I have said that a state devoted to a conception of social justice of the sort under consideration here might be convinced by its pro-freedom and pro-market advisors to adopt something like classical liberal policies. However, I would not advise anyone to hold her breath. In practice, the demand for social justice functions as a blank check that is almost always filled in and cashed by concentrated special interests – often at the expense of those who are supposed to be served by social justice. Social justice, however, is not among the innocent victims. Social justice is so inherently indeterminate that almost any politically savvy interest can wrap itself in the social justice flag. Social justice necessarily champions extensive state authority. It necessary champions the idea that the social order is an organization and that the executive branch of that organization, i.e., the state, has the final say in distributing the burdens and benefits of being part of the organization. All of this is what I mean to say in my not very hyperbolic title.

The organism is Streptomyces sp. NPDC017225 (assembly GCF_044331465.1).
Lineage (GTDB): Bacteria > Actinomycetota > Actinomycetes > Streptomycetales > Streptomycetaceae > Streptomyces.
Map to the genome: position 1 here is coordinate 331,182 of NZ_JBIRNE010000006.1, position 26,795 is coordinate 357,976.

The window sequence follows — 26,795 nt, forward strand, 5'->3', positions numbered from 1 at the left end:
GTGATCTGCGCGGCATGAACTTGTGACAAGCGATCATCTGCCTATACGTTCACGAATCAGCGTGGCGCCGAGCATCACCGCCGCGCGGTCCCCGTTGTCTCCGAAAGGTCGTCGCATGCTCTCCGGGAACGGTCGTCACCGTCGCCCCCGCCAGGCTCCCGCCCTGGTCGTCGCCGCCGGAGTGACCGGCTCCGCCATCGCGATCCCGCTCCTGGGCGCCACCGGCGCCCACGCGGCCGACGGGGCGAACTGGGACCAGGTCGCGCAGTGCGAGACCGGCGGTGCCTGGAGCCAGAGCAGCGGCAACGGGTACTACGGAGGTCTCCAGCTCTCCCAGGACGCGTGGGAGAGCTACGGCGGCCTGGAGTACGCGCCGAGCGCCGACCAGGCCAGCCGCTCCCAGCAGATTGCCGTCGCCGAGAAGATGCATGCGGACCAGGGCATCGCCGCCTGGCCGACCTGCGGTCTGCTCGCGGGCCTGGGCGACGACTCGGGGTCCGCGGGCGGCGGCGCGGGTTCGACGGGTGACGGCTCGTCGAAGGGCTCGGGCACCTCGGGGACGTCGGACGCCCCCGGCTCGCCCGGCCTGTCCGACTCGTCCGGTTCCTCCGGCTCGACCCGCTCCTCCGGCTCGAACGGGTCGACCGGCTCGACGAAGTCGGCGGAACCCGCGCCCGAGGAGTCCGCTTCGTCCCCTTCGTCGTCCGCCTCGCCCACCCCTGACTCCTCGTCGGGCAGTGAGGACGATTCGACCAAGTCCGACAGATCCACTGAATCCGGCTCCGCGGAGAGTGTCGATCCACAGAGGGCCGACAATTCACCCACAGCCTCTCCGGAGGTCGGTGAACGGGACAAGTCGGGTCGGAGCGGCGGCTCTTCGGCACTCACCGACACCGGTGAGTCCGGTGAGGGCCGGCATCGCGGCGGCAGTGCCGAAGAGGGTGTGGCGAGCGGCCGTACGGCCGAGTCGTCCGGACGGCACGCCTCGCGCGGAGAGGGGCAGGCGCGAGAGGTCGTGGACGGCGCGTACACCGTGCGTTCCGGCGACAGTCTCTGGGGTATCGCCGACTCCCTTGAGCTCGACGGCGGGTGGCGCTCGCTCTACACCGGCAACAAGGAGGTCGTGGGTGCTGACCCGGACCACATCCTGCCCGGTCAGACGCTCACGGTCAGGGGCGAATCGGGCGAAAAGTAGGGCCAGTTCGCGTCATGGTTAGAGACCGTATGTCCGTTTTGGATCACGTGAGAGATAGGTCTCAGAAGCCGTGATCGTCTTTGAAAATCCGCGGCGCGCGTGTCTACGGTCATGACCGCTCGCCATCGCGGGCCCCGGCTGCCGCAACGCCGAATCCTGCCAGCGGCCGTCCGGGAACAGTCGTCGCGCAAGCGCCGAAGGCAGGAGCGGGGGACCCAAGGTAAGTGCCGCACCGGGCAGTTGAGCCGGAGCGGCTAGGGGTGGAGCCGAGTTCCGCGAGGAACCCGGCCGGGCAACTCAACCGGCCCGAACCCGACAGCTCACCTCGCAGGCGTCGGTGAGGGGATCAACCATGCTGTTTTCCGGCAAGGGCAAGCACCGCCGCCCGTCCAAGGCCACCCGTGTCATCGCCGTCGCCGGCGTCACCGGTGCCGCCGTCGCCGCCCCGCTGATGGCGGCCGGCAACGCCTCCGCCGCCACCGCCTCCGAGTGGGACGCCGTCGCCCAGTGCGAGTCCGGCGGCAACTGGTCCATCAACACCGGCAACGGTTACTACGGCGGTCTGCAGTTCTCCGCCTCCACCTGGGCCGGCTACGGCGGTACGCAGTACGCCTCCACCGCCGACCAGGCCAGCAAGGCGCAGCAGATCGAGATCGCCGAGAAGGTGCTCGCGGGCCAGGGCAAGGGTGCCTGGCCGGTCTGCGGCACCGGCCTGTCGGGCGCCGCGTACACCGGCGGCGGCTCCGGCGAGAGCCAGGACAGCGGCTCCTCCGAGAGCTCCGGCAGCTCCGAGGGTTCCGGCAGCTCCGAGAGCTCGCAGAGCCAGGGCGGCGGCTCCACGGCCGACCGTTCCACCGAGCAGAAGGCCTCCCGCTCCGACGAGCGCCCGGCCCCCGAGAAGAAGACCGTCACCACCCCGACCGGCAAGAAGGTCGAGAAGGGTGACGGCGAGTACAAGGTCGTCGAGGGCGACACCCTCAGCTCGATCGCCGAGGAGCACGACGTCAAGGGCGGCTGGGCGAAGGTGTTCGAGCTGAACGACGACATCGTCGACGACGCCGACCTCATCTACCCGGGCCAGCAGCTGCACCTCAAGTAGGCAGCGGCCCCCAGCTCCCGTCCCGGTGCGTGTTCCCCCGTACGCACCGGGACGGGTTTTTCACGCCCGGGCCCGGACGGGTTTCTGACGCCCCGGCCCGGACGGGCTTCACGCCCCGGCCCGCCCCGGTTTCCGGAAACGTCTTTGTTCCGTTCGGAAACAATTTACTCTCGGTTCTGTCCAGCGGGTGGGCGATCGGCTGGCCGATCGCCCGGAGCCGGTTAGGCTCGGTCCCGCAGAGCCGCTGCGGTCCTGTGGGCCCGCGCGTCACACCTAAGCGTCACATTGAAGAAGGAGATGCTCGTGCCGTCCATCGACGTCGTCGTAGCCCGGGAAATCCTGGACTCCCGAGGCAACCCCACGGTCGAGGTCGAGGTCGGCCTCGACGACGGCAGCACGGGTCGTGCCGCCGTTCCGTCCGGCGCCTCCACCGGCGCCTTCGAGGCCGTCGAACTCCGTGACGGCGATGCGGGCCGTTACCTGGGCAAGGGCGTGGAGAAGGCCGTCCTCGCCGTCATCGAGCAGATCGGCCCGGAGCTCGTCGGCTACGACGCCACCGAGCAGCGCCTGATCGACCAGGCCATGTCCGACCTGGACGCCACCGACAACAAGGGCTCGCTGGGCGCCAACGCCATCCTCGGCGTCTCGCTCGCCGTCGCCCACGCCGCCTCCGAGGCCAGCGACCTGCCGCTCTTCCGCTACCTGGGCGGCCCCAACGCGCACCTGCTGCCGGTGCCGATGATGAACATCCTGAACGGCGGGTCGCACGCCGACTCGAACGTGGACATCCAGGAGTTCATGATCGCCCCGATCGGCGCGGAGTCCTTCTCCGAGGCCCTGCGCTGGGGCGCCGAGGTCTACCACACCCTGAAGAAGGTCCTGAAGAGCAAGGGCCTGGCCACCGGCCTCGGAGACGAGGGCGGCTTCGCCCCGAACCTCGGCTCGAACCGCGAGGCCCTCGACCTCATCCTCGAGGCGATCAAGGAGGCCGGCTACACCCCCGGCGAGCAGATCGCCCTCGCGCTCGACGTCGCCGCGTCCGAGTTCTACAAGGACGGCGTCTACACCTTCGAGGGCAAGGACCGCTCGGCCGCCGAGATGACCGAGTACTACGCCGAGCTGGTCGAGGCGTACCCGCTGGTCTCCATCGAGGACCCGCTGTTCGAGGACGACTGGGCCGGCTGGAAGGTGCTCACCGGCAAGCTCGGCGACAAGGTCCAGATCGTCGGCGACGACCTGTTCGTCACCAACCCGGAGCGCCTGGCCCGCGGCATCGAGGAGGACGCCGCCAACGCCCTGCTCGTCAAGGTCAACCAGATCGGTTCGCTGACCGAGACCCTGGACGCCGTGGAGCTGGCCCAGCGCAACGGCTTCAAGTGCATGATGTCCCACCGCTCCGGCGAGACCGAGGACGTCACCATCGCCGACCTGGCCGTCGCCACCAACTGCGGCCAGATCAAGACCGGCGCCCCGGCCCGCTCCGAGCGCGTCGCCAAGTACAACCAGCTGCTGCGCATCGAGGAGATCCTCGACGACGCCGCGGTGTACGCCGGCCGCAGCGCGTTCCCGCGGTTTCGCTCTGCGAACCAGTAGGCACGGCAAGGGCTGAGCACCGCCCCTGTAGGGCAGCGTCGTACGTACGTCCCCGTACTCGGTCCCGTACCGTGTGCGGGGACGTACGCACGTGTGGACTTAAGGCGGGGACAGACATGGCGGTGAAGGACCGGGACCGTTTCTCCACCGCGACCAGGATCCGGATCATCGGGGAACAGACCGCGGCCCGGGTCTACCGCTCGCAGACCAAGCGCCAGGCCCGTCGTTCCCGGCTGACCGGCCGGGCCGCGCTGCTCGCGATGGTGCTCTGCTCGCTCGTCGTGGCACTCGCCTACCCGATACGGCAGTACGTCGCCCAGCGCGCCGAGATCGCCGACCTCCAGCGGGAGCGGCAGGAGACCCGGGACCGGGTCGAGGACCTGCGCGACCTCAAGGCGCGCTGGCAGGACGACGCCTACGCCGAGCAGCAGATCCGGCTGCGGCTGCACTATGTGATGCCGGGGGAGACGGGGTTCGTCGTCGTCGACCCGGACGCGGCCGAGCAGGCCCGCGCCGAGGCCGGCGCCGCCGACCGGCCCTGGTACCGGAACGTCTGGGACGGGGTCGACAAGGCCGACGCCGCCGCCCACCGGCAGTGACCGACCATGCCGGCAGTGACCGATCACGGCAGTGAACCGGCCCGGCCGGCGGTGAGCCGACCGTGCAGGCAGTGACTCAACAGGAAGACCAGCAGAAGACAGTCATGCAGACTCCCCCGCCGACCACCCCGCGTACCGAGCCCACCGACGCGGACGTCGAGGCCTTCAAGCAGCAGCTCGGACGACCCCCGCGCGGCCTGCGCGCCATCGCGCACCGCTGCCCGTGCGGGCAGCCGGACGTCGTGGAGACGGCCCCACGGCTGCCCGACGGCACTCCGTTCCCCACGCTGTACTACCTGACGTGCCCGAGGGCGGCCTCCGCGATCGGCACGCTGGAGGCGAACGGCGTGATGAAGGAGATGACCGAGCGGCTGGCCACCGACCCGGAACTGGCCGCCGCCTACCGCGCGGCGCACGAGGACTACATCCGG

John Rawls, A Theory of Justice (Cambridge, MA: Harvard University Press, 1971).
 This has been a theme of a number of recent discussions with Jim Cote.
 F.A. Hayek, Law, Legislation, and Liberty, v.2 (The Mirage of Social Justice), (Chicago: University of Chicago Press, 1976), 64.
What is social justice? Sam Gregg’s essay answers this question by reviewing the origins and evolution of the concept. I find little to quibble with in Sam’s remarks and I am certainly in no position to make them a fortiori. My contribution will therefore be to offer an explanation for why social justice theory is both…